The 8th District Court of Appeals recently vacated the conviction of a woman charged with operating a vehicle under the influence of alcohol or drugs and failure to control a vehicle. In City of Cleveland v. Kuhlman, the court held that the defendant’s conviction was not supported by sufficient evidence, and that the trial court should have granted her motion for acquittal under Crim. R. 29.
The case arose when restaurant employees saw the defendant parked with her car over the curb in the restaurant’s parking lot. Defendant came into the restaurant. According to one of the employees, she was “obviously drunk,” however that employee made this judgment based only on seeing defendant drive over the curb, and she had no personal interaction with the defendant.
That employee called 911, and police officers responded to the restaurant. The officers testified that defendant appeared “a little incoherent,” and that she was “not walking in a normal gait.” They suspected, based on her behavior, that she was under the influence of both alcohol and narcotics. The officers took a water bottle from her car, which they claimed smelled like alcohol, but did not collect a sample of its contents. The officers then transported the defendant to the hospital.
At the hospital, nurses were able to collect a urine sample from defendant. However, she then apparently changed her mind and instructed the nurse not to give the sample to the police. Because of this, the officers marked that she refused to submit to testing, and she was charged with refusing to submit to a test. One of the officers instructed the nurses to pour out the sample. The sample was not poured out, and a test eventually revealed no alcohol or drugs were in the defendant’s system.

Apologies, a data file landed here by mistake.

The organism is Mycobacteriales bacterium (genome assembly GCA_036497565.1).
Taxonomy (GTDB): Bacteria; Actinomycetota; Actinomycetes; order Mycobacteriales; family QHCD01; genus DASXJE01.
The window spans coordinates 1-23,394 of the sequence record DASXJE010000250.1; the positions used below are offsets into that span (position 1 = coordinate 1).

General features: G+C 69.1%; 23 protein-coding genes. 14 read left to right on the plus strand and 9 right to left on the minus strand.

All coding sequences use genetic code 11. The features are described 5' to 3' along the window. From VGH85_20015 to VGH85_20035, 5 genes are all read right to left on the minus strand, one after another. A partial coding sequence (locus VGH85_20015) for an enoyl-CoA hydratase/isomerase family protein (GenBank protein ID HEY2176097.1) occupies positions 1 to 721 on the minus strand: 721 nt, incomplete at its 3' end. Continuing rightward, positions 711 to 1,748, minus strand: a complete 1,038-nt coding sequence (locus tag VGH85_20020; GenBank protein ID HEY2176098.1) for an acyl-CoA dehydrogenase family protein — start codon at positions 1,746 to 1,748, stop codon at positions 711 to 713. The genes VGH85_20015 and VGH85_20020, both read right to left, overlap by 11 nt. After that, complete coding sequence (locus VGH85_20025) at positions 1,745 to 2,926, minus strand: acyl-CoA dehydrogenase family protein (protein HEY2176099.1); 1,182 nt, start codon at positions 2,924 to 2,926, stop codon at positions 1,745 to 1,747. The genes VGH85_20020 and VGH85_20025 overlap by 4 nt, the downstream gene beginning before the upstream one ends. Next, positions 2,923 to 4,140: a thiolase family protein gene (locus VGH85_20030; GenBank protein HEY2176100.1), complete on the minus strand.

At trial, the jury found defendant guilty of driving under the influence and failure to control, but not guilty of refusing to submit to testing. Defendant appealed, raising thirteen assignments of error, including insufficiency of the evidence, prosecutorial misconduct, and exclusion of expert testimony.
The Court of Appeals found that there was insufficient evidence to support a conviction for operating under the influence in light of the negative test results for both alcohol and drugs. As to the conviction for failure to control, the court noted that this ordinance only applies on public roads, whereas defendant was only observed driving in a private parking lot. Therefore, the court vacated that conviction as well. Because the court found the insufficiency of the evidence claim dispositive, it did not reach the defendant’s twelve other assignment of errors. Nevertheless, it took the unusual step of addressing numerous other errors made by the trial court. The Court of Appeals stated that “charges in this case should have never been filed. The city was, or should have been aware, that Kuhlman, at the request of arresting officer Haggerty, did submit a urine specimen during treatment . . . and the city knew, or should have known, that Haggerty was advised in the emergency department that the specimen did not show the presence of alcohol or any drug . . . (f)urther, the evidence that Haggerty instructed a nurse to ‘pour out’ the urine specimen is appalling and could be construed as tampering with evidence.” The Court of Appeals also noted that the trial court misapplied the rules of criminal procedure in precluding testimony by defendant’s expert witness, refused to allow the defendant to make an offer of proof as to the expert’s testimony, and provided erroneous jury instructions as to the law on operating a vehicle under the influence. The Court of Appeals concluded by stating that “review of the record reflects that the trial court sought to expeditiously obtain a verdict at the expense of providing counsel with sufficient opportunity to review the instructions prior to submitting them to the jury, and it failed to review the instructions proposed by either side.”